Published: 02 Aug 2023
If the role of the surveyor in the construction process has evolved over the years, so too have the methods used to carry out the processes. As a profession, it is one that needs a high degree of skill and training. There are many different disciplines within the profession, ranging from setting out site layouts, to carrying out topographical and underground surveys. Each requires a learning process, to gain knowledge and experience of new areas, and also constant attention, as new technologies, methods and thinking arise. In this blog, we look at upskilling and the need to keep your team’s skills up-to-date.
Surveyors play a key role in shaping construction and engineering projects, and also realising the potential of projects, from pre-planning to construction and beyond. They are often involved in all aspects of a project and work with many key partners in the construction and planning industry.
A surveyor is often the first person who can define the parameters of what is possible with a site and also the scale of a project. They will also be involved with design processes and new thinking, such as digital twins, which predict the timeline of a building’s lifecycle. Surveyors are also at the leading edge of technology, using data and 2D and 3D-modelling, to create the world we live in.
Opportunities to excel
As a hugely varied career, surveying offers opportunities both in the UK and across the globe. It also offers a variety of challenges and rewards. Surveyors are professionals and a qualifications pathway is something that TSA has worked on for many years. There are number of pathways to do this, but generally the route is via further education (such as A Levels) and then often some level of higher education (such as a certificate, diploma or degree course), which will provide formal instruction in the roles and skills of a surveyor. Another route is via apprenticeships, which allow students to earn while they learn. Whichever route is chosen, there are opportunities to excel.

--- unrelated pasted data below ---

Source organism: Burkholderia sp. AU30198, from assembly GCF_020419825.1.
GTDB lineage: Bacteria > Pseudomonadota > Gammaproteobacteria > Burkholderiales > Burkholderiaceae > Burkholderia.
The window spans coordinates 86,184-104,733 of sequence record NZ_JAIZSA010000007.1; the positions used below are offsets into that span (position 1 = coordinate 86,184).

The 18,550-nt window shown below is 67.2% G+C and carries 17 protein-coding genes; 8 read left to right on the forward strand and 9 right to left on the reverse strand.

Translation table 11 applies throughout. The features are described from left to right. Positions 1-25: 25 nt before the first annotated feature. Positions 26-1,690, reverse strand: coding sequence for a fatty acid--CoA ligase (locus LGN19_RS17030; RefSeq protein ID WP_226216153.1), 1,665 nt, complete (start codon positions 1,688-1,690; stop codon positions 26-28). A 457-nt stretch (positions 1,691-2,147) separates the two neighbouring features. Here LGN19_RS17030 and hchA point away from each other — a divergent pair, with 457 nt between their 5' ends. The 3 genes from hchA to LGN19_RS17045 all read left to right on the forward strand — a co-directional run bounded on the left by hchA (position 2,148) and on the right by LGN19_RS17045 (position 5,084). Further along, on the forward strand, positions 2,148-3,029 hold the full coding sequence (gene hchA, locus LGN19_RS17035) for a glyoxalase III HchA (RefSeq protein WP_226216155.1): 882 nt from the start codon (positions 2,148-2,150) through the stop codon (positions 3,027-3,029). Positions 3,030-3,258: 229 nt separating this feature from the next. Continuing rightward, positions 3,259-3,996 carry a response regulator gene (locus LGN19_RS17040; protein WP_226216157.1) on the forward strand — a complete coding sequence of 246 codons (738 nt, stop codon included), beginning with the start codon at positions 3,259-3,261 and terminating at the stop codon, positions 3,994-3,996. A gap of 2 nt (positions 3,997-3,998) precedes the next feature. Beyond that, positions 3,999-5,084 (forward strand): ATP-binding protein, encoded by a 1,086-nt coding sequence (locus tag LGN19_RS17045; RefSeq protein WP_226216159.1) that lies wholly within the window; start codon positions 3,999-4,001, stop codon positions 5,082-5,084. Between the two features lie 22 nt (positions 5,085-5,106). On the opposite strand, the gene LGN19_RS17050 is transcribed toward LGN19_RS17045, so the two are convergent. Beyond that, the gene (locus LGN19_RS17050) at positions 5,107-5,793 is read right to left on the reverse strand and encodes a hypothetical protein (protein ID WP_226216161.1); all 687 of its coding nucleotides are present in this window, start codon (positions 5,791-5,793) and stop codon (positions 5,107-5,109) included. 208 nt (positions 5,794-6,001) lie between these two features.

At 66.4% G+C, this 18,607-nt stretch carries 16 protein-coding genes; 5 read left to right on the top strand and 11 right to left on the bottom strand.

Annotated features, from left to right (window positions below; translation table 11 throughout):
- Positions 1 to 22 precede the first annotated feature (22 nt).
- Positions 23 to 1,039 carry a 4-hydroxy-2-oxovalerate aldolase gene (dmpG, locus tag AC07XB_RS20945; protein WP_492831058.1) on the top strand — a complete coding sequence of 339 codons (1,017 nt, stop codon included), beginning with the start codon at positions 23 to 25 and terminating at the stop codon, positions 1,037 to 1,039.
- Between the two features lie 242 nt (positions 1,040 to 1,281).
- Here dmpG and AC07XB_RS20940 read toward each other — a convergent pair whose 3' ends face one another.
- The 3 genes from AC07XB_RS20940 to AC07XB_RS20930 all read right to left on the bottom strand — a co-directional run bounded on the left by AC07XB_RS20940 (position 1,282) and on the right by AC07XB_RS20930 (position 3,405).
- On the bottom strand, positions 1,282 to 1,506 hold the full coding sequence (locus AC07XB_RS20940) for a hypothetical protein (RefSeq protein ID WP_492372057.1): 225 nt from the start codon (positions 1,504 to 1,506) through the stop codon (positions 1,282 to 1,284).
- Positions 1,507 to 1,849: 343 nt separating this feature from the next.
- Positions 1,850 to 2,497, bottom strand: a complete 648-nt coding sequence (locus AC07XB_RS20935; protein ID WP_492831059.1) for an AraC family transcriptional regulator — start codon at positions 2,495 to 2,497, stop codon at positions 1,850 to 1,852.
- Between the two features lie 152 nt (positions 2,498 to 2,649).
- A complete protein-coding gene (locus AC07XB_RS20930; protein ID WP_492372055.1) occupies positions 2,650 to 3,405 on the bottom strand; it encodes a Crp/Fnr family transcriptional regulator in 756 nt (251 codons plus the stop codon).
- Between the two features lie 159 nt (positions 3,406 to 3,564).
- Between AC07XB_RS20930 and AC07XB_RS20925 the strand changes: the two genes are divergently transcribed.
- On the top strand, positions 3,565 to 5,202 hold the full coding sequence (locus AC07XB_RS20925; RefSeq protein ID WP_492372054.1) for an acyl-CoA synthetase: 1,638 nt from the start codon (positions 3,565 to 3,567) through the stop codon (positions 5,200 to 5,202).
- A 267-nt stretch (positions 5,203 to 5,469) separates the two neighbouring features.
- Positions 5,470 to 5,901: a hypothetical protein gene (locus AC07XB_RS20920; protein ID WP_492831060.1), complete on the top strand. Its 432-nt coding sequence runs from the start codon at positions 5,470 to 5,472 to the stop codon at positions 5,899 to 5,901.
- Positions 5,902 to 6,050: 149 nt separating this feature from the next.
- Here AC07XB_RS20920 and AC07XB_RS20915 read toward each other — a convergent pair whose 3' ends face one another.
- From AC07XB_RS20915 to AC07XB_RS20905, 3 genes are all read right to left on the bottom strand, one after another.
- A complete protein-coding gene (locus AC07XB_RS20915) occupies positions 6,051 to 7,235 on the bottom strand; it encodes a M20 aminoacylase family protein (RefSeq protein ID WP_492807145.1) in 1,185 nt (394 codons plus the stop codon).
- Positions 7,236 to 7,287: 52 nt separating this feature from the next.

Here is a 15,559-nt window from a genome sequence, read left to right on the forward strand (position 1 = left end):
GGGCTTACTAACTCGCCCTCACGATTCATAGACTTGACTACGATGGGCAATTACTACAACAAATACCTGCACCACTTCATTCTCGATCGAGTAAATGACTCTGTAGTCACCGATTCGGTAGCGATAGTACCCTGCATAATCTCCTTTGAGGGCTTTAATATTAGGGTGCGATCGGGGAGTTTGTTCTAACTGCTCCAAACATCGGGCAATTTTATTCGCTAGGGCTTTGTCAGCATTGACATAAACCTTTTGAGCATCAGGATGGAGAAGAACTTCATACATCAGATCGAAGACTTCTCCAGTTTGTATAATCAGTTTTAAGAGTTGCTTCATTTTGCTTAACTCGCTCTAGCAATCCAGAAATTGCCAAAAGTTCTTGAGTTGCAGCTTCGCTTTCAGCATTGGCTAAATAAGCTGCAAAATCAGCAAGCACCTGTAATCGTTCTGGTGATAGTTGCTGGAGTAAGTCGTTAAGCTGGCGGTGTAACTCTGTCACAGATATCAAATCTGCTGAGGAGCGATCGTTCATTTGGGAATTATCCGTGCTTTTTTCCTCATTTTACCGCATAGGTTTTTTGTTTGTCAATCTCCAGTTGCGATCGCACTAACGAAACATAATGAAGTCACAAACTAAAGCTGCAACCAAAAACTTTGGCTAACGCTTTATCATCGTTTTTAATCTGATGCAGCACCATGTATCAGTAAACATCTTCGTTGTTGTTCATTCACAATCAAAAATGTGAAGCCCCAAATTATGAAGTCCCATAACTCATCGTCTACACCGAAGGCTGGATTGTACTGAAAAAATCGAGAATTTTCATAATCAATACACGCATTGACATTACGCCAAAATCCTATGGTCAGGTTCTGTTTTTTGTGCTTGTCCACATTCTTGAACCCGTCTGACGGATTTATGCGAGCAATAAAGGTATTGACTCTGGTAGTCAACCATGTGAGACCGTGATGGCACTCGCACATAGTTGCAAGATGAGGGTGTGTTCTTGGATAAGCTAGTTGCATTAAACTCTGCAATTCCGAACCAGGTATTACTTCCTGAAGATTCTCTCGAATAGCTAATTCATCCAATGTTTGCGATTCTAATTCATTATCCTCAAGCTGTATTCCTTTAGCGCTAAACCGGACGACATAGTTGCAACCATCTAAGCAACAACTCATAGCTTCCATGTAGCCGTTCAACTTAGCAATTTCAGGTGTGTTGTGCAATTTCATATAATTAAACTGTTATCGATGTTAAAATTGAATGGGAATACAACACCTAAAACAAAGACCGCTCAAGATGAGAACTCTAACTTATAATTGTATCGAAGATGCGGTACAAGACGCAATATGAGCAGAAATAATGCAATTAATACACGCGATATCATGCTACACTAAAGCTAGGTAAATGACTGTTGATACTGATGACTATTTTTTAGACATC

Building on experience
It’s important to stress the importance of encouraging young professionals to become surveyors too, as there remains a skills gap, due to a shortage of younger people taking up the profession. Once qualified, it is very important to ensure that skills, once acquired, are maintained. This might mean refresher or training courses, which will provide insight and certified accreditations in new skills. It really pays dividends to be a member of accredited organisations, such as The Survey Association (TSA).
In terms of training, TSA operates The Survey School in Worcester, home to TSA’s own Surveying Course. Our survey training course is designed for new entrants into the Geomatics profession, or those with experience but no formal training. It is part of The Survey Association’s commitment to its members to help them build a better business and is an invaluable way for would-be surveyors to gain a foothold in the job.
As a member of The Survey Association, you will be kept informed about new technology and accreditations, and the school runs a series of technical short courses from our commercial training centre in Worcester, which range from two to five days in duration. By encouraging upskilling at all stages of your career, you will ensure your survey team is carrying out its work with the utmost efficiency. The benefits of gaining additional current accreditations and skills will have impacts far beyond day-to-day surveying operations.
If you would like to learn more about surveying courses, qualifications and accreditation, then contact us today.